In a bid to improve their hit among millennials, and bolster the internal efficiency of their recruitment process, EY and KPMG have announced a latest round of tweaks to their job application process. KPMG is shortening the recruitment process from weeks to a matter of days, while EY has removed degree classifications and changed its view on high school performance, for entry to its ranks.
Professional services firms, while offering a range of benefits to prospective graduates, are facing stiff competition from, among others, the growing phenomenon of startups. To meet the competition head-on, reduce administrative burden and broaden the kinds of graduates that are seen as valuable, business advisory firms are transforming their recruitment processes. Two firms that recently outlined changes, on top of earlier tweaks, are accounting and consulting groups KPMG and EY.
KPMG recently announced it will be streamlining its recruitment programme. Graduates applying for the limited pool of available spots at the professional services firm were having to jump through three different hoops, while sometimes waiting for weeks in between to know if they had made the previous round. The much more direct, and therefore quick, recruitment process at startups, has allowed them to pick off top talent before the professional services recruitment programme could run its course.
KPMG’s new graduate recruitment scheme aims to significantly reduce the recruitment process for candidates, from three different processes over a number of weeks, to everything on just one day. All graduates will also be informed whether their application has been successful within two working days following the interview. The new process will, among others, reduce the ire of candidates whom the company ignores – and may become the talent it needs tomorrow.
KPMG Chairman Simon Collins remarks that the new recruitment process allows the firm to better compete with other firms, adding, “We are competing with the full gamut for the best brains and talent leaving university: getting our graduate recruitment right is crucial to the long-term success of our business.”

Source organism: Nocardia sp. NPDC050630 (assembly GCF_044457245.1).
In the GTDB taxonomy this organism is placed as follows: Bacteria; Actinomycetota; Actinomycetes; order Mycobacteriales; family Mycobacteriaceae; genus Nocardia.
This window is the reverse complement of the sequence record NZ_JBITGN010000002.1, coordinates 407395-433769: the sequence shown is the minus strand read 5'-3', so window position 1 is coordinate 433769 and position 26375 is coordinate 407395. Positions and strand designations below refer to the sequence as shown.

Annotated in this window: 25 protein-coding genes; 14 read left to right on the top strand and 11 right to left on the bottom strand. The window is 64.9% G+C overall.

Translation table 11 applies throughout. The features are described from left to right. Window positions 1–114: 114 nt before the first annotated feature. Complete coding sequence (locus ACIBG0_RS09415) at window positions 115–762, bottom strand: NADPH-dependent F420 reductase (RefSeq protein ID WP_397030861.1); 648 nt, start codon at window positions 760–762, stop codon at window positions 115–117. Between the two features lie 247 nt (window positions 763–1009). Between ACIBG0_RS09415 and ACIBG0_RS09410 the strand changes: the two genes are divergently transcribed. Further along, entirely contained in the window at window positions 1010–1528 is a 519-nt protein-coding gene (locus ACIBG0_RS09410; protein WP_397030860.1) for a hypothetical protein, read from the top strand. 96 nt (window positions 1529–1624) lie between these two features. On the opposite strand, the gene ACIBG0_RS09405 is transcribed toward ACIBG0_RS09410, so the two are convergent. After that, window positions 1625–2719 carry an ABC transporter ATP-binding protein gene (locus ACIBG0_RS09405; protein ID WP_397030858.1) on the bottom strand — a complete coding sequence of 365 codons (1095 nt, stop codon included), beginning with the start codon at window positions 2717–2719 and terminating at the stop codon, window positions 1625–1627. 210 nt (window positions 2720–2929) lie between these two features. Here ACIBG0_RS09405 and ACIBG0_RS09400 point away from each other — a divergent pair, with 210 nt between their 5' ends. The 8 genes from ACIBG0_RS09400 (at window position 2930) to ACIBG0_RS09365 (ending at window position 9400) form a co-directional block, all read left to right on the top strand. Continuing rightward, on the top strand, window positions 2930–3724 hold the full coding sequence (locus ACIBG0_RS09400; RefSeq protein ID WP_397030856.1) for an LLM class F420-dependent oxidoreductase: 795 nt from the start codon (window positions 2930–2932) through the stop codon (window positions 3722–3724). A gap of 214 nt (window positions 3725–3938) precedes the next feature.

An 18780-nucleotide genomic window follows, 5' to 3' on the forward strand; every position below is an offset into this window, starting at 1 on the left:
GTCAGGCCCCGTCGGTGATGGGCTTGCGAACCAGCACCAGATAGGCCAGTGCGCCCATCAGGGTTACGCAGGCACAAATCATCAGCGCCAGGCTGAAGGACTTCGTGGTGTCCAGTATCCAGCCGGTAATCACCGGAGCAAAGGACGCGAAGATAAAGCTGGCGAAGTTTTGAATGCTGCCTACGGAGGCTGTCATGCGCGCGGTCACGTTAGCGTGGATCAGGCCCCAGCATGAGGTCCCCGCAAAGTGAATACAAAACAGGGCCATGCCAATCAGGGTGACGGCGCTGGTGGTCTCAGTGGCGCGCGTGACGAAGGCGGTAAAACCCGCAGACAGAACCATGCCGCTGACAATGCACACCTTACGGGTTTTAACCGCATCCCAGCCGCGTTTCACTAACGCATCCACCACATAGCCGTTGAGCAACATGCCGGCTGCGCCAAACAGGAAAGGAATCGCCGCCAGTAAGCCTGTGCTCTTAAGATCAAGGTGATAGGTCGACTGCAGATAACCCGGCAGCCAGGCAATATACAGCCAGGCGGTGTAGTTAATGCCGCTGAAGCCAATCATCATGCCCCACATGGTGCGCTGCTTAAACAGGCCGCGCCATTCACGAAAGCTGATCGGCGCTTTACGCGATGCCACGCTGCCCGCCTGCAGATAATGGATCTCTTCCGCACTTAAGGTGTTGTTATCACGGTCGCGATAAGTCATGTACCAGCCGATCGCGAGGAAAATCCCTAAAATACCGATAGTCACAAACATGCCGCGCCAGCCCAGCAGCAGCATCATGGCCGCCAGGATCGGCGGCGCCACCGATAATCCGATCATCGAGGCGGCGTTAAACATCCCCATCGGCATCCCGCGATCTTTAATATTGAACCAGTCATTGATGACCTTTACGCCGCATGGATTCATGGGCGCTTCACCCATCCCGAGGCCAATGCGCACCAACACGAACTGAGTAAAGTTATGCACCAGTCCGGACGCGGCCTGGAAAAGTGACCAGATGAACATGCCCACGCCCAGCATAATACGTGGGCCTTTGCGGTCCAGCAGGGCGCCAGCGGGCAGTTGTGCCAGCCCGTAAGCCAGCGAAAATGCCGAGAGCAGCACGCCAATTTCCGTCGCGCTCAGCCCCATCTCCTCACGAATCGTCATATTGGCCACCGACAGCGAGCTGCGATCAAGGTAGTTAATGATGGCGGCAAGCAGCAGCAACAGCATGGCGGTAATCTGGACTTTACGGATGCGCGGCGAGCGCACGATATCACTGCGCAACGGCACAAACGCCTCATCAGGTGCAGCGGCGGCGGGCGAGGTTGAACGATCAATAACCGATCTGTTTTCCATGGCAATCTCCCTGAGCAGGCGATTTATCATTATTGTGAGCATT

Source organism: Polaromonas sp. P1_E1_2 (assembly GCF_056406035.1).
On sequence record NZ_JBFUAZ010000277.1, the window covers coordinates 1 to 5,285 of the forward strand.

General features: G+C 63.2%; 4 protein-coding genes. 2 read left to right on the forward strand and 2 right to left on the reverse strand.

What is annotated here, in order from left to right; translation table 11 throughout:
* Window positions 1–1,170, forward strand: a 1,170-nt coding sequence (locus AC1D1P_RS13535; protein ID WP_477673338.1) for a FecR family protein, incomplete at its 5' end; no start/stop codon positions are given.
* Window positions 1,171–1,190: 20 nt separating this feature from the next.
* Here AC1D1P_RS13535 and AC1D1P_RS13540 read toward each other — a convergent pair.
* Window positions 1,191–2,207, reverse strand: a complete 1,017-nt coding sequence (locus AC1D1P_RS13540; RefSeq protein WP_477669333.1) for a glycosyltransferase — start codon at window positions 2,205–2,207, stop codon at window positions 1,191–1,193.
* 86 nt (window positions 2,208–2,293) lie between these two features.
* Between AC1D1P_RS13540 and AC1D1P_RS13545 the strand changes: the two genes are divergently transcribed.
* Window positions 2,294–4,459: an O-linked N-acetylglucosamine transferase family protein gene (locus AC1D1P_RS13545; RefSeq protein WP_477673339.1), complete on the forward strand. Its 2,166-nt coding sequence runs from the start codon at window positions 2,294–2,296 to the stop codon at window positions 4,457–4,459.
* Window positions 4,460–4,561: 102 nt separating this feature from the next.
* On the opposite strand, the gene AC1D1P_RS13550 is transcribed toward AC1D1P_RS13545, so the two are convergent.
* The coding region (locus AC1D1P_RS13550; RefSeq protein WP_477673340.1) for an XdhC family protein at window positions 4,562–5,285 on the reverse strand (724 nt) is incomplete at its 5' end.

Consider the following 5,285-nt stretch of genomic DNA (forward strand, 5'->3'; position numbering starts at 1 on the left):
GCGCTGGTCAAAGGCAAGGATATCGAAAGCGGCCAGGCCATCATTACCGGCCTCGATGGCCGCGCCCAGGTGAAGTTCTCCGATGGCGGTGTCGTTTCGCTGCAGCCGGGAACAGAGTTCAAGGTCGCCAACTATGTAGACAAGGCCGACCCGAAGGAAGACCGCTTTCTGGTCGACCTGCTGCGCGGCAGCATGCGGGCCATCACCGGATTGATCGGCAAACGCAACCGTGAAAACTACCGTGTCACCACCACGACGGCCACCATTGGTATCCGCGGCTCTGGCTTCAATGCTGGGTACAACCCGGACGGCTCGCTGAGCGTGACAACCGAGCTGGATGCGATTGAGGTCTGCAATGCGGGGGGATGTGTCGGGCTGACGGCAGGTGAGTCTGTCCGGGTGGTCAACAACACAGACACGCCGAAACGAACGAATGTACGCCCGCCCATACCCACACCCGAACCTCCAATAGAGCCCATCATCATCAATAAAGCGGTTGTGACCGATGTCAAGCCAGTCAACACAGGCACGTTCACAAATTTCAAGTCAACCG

EY too is moving to broaden its appeal to a wider array of candidates. As announced last year, it would be scrapping its requirement for a 2.1 at university level, as well as at least three B grades at A-level – in a bid to improve diversity within its ranks. The changes, which take effect in this years’ recruitment round, will require aspiring professionals to take a ‘strengths’ based set of tests that aims to identify the capacities of students today – rather than how they performed in yesteryear.
Maggie Stilwell, Managing Partner for talent at the firm, remarks, “Academic qualifications will still be taken into account and indeed remain an important consideration when assessing candidates as a whole, but will no longer act as a barrier to getting a foot in the door. Our own internal research of over 400 graduates found that screening students based on academic performance alone was too blunt an approach to recruitment. It found no evidence to conclude that previous success in higher education correlated with future success in subsequent professional qualifications undertaken.”
PwC and Deloitte, the other Big Four professional services firms, have too sought to change their recruitment processes to meet the changing expectations and opportunities of millennial graduates. PwC has lowered the entry barriers for strong candidates from divergent backgrounds, while Deloitte is piloting a computer game based recruitment processes.